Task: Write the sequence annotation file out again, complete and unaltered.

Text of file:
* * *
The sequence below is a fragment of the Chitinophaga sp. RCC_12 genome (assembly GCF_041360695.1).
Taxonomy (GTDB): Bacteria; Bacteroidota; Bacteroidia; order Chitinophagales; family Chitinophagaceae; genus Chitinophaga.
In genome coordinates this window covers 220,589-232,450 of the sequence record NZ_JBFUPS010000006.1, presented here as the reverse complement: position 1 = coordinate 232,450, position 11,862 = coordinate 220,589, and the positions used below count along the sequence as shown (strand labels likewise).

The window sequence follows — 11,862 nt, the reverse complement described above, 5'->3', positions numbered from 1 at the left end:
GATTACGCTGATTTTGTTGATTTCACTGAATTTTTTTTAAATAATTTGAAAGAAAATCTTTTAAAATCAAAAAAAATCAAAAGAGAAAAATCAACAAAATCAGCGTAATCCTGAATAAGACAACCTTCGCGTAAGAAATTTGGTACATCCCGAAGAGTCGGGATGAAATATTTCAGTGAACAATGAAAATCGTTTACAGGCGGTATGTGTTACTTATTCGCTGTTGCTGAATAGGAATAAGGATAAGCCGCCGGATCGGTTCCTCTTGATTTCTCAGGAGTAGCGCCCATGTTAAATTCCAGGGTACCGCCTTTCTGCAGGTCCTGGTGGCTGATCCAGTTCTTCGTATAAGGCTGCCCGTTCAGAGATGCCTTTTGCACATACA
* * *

The sequence below is a fragment of the Chitinophaga sp. RCC_12 genome (assembly GCF_041360695.1).
Taxonomy (GTDB): Bacteria; Bacteroidota; Bacteroidia; order Chitinophagales; family Chitinophagaceae; genus Chitinophaga.
In genome coordinates this window covers 220,589-232,450 of the sequence record NZ_JBFUPS010000006.1, presented here as the reverse complement: position 1 = coordinate 232,450, position 11,862 = coordinate 220,589, and the positions used below count along the sequence as shown (strand labels likewise).

The window sequence follows — 11,862 nt, the reverse complement described above, 5'->3', positions numbered from 1 at the left end:
GATTACGCTGATTTTGTTGATTTCACTGAATTTTTTTTAAATAATTTGAAAGAAAATCTTTTAAAATCAAAAAAAATCAAAAGAGAAAAATCAACAAAATCAGCGTAATCCTGAATAAGACAACCTTCGCGTAAGAAATTTGGTACATCCCGAAGAGTCGGGATGAAATATTTCAGTGAACAATGAAAATCGTTTACAGGCGGTATGTGTTACTTATTCGCTGTTGCTGAATAGGAATAAGGATAAGCCGCCGGATCGGTTCCTCTTGATTTCTCAGGAGTAGCGCCCATGTTAAATTCCAGGGTACCGCCTTTCTGCAGGTCCTGGTGGCTGATCCAGTTCTTCGTATAAGGCTGCCCGTTCAGAGATGCCTTTTGCACATACA